Real-time data is one of the healthcare industry’s most promising applications of big data. While batched data can provide powerful insights by identifying medium and long-term trends, healthcare providers can combine streaming data with real-time processing to create minute-by-minute actionable insights. Medical devices support this use case as they are increasingly connected to centralized patient management systems and are able to relay data. These devices ‘ nature is also changing. Smart wearables already enable healthcare providers to monitor patients both during and after their hospital stay.
Clearsense is one company that used real-time data to advise patient conditions to medical staff. The company uses the HL7 medical messaging standard to collect information about hospitals from IoT devices. Anything from a bedside alarm to an insulin reader’s heart rate monitor can provide information that is a valuable indicator of patient health. Clearsense takes data from hospitals around the U.S., creating an information corpus that can be used by its analytics systems to identify trends that support future decisions. In three main areas, it helps healthcare providers:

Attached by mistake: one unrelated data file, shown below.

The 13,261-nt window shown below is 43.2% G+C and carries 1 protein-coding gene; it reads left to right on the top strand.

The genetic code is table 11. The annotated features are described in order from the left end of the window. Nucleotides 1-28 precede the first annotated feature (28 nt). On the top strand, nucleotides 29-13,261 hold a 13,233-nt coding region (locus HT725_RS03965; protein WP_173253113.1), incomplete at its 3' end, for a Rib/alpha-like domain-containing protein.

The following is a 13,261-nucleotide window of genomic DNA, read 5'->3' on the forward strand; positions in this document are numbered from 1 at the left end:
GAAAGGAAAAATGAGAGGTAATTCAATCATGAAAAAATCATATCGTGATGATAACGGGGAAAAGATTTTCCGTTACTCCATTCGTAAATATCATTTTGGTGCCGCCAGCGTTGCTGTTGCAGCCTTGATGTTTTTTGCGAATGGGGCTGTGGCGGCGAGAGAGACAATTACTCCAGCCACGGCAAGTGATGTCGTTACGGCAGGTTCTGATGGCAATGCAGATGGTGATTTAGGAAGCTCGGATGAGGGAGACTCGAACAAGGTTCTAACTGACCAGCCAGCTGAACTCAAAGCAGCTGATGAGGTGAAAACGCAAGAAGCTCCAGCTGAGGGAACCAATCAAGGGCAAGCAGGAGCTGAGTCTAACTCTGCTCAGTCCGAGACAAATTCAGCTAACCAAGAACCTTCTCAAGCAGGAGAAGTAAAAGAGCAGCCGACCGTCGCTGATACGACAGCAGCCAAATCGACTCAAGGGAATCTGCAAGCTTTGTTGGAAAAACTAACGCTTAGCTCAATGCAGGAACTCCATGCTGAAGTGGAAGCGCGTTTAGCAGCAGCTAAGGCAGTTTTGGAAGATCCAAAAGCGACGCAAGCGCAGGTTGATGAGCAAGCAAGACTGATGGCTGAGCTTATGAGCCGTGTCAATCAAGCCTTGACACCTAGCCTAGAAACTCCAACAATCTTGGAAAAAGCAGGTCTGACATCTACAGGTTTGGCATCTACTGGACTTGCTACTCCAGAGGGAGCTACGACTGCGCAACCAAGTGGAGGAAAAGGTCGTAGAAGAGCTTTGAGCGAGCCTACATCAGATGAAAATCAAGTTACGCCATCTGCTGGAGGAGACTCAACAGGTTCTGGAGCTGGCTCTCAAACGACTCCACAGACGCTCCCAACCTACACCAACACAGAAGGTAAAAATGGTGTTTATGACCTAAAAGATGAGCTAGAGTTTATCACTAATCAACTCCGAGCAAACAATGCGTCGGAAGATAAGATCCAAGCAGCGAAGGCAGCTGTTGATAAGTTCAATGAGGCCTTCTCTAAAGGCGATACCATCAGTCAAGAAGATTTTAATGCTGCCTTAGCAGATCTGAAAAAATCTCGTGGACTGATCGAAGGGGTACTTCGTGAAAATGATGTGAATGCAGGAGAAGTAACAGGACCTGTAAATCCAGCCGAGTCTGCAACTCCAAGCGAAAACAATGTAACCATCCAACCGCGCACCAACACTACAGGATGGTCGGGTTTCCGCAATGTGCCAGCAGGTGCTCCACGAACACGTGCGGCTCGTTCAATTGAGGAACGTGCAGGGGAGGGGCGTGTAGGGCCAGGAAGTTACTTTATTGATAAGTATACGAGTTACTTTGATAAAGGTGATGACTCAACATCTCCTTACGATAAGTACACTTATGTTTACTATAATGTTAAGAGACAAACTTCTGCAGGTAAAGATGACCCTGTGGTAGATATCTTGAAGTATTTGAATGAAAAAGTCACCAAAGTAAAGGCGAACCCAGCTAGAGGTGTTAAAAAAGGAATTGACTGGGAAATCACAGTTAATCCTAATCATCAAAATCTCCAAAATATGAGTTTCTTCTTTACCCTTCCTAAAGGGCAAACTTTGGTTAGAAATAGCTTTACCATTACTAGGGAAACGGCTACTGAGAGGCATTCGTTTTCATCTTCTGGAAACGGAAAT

Financial: It helps track key indicators of performance and keep health care providers within their financial goals.
Operational: It monitors field data to ensure that the expectations of healthcare staff and processes are met and to identify potential areas for improvement.
Clinical: It uses real-time dashboard mission control information to detect deterioration of the patient and to prevent serious medical problems before they occur.
In one case, Clearsense was able to use real-time information to warn patient deterioration medical staff 12 to 48 hours before it occurred. In addition, cost efficiencies from cloud-based services have enabled Clearsense to provide predictive healthcare analytics to 2,000 rural providers who would otherwise have no access.
As the ability of the industry to digest and process real-time data improves, healthcare organizations are gaining significantly from the latent information already available in their administrative systems, monitoring equipment, and solutions for patient management. Making the most of the analytics of big data can not only improve, but potentially save, the quality of life of patients.